The oft repeated call by conservatives for small government is puzzling. What exactly does that mean? Do they want our government to be run by a single bureaucrat perhaps working out of a broom closet in Fairbanks, Alaska? That would be small, and as appealing as that image might appear to be, it is hard to imagine that one man, or woman, could accomplish everything our current government is called on to do.

Perhaps some background is in order. The debate over the best size of government is as old as the country itself.

At the founding, the Federalists promoted a strong (big?) federal government. They were at odds with the anti-Federalists who preferred a loose confederation of independent states.

In The Federalist Papers Alexander Hamilton said, “Not to confer in each case a degree of power commensurate to the end would be to violate the most obvious rules of prudence and propriety, and improvidently to trust the great interests of the nation to hands which are disabled from managing them with vigor and success.”

Thomas Jefferson disagreed, saying, “A wise and frugal Government, which shall restrain men from injuring one another, shall leave them otherwise free to regulate their own pursuits of industry and improvement, and shall not take from the mouth of labor the bread it has earned.”

Today, the term small government is used to invoke an economic and political system that disallows government involvement in public policy and the private sector, a concept that harkens back to the concept of Laissez-Faire economics and Adam Smith.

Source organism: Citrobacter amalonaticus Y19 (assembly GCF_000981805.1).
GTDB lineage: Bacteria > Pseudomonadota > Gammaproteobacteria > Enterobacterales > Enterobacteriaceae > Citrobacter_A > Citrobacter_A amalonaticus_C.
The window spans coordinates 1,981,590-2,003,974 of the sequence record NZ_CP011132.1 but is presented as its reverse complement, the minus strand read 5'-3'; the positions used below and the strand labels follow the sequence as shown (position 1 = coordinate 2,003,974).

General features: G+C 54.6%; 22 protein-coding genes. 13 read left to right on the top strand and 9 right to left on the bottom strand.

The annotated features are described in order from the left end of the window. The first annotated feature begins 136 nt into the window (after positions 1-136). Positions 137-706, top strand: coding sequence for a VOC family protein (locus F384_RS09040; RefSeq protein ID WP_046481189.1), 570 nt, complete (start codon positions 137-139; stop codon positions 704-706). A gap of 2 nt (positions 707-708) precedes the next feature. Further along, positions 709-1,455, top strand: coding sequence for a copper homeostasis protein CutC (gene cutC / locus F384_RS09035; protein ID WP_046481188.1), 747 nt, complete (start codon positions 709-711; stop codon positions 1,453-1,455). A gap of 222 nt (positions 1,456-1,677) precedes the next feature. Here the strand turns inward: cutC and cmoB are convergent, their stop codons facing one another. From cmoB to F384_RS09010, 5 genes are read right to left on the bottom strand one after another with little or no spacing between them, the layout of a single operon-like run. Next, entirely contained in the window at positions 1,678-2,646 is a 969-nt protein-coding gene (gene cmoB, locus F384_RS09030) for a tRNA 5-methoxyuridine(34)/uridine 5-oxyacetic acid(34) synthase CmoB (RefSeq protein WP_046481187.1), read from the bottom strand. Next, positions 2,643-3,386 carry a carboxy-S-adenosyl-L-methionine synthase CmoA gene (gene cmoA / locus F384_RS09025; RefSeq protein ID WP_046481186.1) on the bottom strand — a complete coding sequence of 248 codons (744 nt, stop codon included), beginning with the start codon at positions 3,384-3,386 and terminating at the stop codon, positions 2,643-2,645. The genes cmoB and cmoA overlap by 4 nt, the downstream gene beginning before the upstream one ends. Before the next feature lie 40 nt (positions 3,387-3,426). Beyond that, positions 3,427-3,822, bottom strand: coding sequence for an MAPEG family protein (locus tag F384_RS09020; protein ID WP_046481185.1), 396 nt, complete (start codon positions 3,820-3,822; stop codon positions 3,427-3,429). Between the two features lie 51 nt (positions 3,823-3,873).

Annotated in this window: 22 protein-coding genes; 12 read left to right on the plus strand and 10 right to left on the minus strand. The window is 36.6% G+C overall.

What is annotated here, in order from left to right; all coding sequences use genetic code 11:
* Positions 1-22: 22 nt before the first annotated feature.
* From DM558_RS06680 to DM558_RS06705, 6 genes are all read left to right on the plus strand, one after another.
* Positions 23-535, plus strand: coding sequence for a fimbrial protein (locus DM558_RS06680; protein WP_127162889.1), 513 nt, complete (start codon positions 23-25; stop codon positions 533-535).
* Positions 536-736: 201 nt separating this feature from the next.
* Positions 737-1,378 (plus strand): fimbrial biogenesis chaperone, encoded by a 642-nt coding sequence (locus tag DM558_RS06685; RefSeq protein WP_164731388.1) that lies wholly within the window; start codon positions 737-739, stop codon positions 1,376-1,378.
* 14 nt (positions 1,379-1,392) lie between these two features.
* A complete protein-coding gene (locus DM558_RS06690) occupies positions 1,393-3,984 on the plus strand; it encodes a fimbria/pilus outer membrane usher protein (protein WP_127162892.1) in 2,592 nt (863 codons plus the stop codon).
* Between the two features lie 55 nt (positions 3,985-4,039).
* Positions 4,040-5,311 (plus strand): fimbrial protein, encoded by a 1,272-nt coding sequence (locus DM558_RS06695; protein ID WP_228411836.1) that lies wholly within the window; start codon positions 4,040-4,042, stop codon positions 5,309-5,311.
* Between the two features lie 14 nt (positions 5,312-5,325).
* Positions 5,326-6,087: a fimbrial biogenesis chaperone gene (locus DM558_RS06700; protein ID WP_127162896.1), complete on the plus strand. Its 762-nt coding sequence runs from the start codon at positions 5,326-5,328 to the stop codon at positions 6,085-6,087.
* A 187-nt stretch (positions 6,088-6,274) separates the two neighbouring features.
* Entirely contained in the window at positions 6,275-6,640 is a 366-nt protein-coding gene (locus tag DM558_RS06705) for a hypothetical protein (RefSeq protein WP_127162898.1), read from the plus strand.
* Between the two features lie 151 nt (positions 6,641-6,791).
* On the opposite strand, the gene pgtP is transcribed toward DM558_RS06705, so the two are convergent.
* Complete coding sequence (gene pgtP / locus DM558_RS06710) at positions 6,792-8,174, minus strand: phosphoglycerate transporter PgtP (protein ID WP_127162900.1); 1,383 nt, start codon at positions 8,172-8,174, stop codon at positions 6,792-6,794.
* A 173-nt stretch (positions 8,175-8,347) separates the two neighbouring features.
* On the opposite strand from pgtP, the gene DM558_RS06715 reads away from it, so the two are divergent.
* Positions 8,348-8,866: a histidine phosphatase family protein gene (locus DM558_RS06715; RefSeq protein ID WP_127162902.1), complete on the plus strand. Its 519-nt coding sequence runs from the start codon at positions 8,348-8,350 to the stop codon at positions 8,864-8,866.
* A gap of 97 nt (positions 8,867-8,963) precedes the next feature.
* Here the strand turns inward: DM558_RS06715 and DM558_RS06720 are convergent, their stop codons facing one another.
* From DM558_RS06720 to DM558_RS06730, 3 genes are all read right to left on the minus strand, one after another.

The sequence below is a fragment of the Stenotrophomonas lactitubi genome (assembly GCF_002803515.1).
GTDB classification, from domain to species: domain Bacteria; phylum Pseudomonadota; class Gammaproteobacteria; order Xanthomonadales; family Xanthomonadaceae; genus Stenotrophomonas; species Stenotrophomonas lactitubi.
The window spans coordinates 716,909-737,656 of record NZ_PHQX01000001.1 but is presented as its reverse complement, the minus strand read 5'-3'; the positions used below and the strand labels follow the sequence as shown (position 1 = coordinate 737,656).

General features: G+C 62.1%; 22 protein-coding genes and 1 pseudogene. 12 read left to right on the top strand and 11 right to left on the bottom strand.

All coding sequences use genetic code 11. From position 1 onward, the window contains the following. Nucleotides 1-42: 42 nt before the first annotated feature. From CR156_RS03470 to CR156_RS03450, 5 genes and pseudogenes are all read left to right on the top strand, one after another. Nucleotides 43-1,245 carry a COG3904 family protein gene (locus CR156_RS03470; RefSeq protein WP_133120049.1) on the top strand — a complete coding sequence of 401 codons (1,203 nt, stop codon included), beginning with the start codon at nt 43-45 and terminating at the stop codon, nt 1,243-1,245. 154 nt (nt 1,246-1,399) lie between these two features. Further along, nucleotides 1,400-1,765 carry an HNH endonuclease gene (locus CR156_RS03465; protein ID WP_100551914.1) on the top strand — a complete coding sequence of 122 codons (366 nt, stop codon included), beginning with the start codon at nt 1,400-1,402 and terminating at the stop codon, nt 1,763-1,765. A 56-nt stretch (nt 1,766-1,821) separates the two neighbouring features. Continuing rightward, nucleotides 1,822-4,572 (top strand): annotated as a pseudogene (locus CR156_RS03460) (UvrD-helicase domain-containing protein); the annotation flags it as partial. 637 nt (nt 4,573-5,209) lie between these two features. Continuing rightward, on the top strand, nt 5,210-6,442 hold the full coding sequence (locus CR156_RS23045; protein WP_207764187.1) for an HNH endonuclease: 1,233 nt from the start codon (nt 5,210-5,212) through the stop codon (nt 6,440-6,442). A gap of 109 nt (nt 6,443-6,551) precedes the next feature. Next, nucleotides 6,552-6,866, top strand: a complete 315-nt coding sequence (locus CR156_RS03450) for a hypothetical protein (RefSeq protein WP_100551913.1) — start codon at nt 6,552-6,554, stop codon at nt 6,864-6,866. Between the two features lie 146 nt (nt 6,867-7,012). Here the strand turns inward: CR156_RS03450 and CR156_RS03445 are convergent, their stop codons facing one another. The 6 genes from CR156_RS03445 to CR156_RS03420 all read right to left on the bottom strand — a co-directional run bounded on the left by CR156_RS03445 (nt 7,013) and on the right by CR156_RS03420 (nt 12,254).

The term implies the size or budget of government but is really more of a political philosophy calling for limitations on government’s role in society and, therefore, limitations on government regulations.

Many today associate the idea with former president Ronald Reagan who said, “Government is not a solution to our problem; government is the problem.”

Prominent adherents include: the Tea Party, Glenn Beck, and Rush Limbaugh (now deceased), people and institutions that will happily describe themselves as conservative. But keep in mind that there is a lot of gray area as to how much so-called conservatives agree with the small government concept. Many on the Christian Right, for instance, might prefer more government intervention as a means of re-invigorating traditional morality. The neoconservative wing of the Republican party is also not particularly onboard with small government, preferring increased defense capabilities and defense spending.

A majority of respondents to a 2013 Gallup poll (54%) said the American government is trying to do too much.

On the other hand, many scholars, looking back at the tumultuous times after the American Revolution, postulate that a strong (big) central government and a National Bank, had been necessary to raise funds to pay off our debts and fend off opportunistic foreign interventions.

Likewise, the case can easily be made that a strong (big) federal government would be essential in times of war or in times of international pressure leading up to potential international conflicts.

Another argument against a weak (small) central government is that smaller, state and local governments might feel emboldened to engage in egregious and anti-democratic policies and procedures.

How then can we reconcile this obvious, divisive, debilitating, and on-going disparity in American political philosophy? Well, it won’t be easy, but it must be done.

The Center for Small Government describes small government as one that:

“…is strictly limited to defending our lives, liberty, and property; that honors individual rights; that stays out of unnecessary wars; and that is contained and transparent enough to easily find and root out government waste, dysfunction, and injustice.”

Proposed: Let’s reshape our government to make it more flexible and responsive to the needs of unforeseen future problems while always adhering to Thomas Jefferson’s ideals of limitations on government’s ability to interfere with our personal lives.